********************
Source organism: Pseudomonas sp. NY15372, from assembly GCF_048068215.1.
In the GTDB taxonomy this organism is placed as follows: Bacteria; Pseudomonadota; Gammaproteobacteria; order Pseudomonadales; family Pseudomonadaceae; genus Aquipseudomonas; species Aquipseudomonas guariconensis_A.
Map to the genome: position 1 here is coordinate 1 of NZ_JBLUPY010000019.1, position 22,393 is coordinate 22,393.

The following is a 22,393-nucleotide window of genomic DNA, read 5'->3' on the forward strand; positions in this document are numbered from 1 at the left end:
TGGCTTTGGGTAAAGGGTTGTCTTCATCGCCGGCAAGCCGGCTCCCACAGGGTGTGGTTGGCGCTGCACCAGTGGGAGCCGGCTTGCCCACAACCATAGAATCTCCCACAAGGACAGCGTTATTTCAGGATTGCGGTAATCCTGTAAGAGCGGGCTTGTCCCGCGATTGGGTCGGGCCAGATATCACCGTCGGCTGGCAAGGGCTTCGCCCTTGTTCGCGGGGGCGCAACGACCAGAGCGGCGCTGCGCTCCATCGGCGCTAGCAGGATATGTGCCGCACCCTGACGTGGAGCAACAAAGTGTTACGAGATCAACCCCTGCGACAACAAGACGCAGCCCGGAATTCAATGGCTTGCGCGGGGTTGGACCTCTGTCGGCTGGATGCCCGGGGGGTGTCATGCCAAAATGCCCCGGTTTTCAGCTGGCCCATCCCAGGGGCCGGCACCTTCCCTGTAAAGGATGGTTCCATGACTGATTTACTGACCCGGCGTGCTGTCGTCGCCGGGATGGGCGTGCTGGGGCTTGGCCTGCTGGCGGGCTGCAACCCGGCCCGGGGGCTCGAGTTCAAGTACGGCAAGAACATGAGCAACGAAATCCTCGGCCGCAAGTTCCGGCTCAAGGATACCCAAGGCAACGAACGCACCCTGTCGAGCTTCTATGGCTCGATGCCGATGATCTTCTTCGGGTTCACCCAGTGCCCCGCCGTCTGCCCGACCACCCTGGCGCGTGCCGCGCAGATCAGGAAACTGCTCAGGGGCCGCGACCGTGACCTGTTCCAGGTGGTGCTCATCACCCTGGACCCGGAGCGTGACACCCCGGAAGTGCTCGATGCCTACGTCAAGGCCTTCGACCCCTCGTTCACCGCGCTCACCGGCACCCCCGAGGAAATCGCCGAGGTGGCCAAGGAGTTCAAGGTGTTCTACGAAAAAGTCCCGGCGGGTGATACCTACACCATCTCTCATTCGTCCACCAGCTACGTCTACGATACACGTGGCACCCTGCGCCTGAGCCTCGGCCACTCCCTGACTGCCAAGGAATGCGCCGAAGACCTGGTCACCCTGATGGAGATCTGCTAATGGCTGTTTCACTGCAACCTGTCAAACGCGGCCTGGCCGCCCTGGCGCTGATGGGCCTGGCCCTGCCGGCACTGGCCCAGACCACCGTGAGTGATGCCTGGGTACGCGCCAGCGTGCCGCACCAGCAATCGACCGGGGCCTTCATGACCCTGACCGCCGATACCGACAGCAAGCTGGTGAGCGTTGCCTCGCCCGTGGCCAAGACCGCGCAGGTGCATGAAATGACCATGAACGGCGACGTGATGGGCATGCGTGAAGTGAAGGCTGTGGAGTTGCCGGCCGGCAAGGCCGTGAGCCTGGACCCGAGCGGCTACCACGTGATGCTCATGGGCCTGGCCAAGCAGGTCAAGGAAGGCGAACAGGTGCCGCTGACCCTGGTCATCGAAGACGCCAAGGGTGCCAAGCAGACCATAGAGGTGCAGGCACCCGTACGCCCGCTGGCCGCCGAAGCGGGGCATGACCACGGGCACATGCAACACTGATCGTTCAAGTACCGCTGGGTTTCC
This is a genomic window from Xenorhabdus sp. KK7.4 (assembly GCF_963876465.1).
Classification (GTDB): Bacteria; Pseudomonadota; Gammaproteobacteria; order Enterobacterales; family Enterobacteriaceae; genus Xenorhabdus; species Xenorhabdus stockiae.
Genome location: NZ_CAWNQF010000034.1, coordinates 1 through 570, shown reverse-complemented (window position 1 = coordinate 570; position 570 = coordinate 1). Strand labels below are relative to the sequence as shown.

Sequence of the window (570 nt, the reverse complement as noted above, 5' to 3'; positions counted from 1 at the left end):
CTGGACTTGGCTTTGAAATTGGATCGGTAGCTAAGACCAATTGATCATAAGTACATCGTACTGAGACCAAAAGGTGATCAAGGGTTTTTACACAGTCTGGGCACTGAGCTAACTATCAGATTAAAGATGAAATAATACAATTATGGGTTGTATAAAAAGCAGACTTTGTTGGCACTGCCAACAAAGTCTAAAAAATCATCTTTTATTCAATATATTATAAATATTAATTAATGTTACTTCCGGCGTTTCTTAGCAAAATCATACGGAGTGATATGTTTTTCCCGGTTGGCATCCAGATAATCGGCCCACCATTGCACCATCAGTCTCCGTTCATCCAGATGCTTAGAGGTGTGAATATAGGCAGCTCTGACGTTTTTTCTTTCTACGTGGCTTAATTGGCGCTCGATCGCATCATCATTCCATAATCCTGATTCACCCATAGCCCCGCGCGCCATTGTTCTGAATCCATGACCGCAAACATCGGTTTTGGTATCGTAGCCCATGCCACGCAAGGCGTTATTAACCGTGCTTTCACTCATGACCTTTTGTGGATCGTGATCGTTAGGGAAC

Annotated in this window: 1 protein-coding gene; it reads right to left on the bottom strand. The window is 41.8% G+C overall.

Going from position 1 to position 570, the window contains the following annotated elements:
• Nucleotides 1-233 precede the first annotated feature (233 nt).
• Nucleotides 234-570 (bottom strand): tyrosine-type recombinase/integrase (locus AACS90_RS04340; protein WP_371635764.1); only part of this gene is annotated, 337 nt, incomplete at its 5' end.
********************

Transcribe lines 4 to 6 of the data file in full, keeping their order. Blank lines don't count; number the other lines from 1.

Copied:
The following is a 22,393-nucleotide window of genomic DNA, read 5'->3' on the forward strand; positions in this document are numbered from 1 at the left end:
TGGCTTTGGGTAAAGGGTTGTCTTCATCGCCGGCAAGCCGGCTCCCACAGGGTGTGGTTGGCGCTGCACCAGTGGGAGCCGGCTTGCCCACAACCATAGAATCTCCCACAAGGACAGCGTTATTTCAGGATTGCGGTAATCCTGTAAGAGCGGGCTTGTCCCGCGATTGGGTCGGGCCAGATATCACCGTCGGCTGGCAAGGGCTTCGCCCTTGTTCGCGGGGGCGCAACGACCAGAGCGGCGCTGCGCTCCATCGGCGCTAGCAGGATATGTGCCGCACCCTGACGTGGAGCAACAAAGTGTTACGAGATCAACCCCTGCGACAACAAGACGCAGCCCGGAATTCAATGGCTTGCGCGGGGTTGGACCTCTGTCGGCTGGATGCCCGGGGGGTGTCATGCCAAAATGCCCCGGTTTTCAGCTGGCCCATCCCAGGGGCCGGCACCTTCCCTGTAAAGGATGGTTCCATGACTGATTTACTGACCCGGCGTGCTGTCGTCGCCGGGATGGGCGTGCTGGGGCTTGGCCTGCTGGCGGGCTGCAACCCGGCCCGGGGGCTCGAGTTCAAGTACGGCAAGAACATGAGCAACGAAATCCTCGGCCGCAAGTTCCGGCTCAAGGATACCCAAGGCAACGAACGCACCCTGTCGAGCTTCTATGGCTCGATGCCGATGATCTTCTTCGGGTTCACCCAGTGCCCCGCCGTCTGCCCGACCACCCTGGCGCGTGCCGCGCAGATCAGGAAACTGCTCAGGGGCCGCGACCGTGACCTGTTCCAGGTGGTGCTCATCACCCTGGACCCGGAGCGTGACACCCCGGAAGTGCTCGATGCCTACGTCAAGGCCTTCGACCCCTCGTTCACCGCGCTCACCGGCACCCCCGAGGAAATCGCCGAGGTGGCCAAGGAGTTCAAGGTGTTCTACGAAAAAGTCCCGGCGGGTGATACCTACACCATCTCTCATTCGTCCACCAGCTACGTCTACGATACACGTGGCACCCTGCGCCTGAGCCTCGGCCACTCCCTGACTGCCAAGGAATGCGCCGAAGACCTGGTCACCCTGATGGAGATCTGCTAATGGCTGTTTCACTGCAACCTGTCAAACGCGGCCTGGCCGCCCTGGCGCTGATGGGCCTGGCCCTGCCGGCACTGGCCCAGACCACCGTGAGTGATGCCTGGGTACGCGCCAGCGTGCCGCACCAGCAATCGACCGGGGCCTTCATGACCCTGACCGCCGATACCGACAGCAAGCTGGTGAGCGTTGCCTCGCCCGTGGCCAAGACCGCGCAGGTGCATGAAATGACCATGAACGGCGACGTGATGGGCATGCGTGAAGTGAAGGCTGTGGAGTTGCCGGCCGGCAAGGCCGTGAGCCTGGACCCGAGCGGCTACCACGTGATGCTCATGGGCCTGGCCAAGCAGGTCAAGGAAGGCGAACAGGTGCCGCTGACCCTGGTCATCGAAGACGCCAAGGGTGCCAAGCAGACCATAGAGGTGCAGGCACCCGTACGCCCGCTGGCCGCCGAAGCGGGGCATGACCACGGGCACATGCAACACTGATCGTTCAAGTACCGCTGGGTTTCC
This is a genomic window from Xenorhabdus sp. KK7.4 (assembly GCF_963876465.1).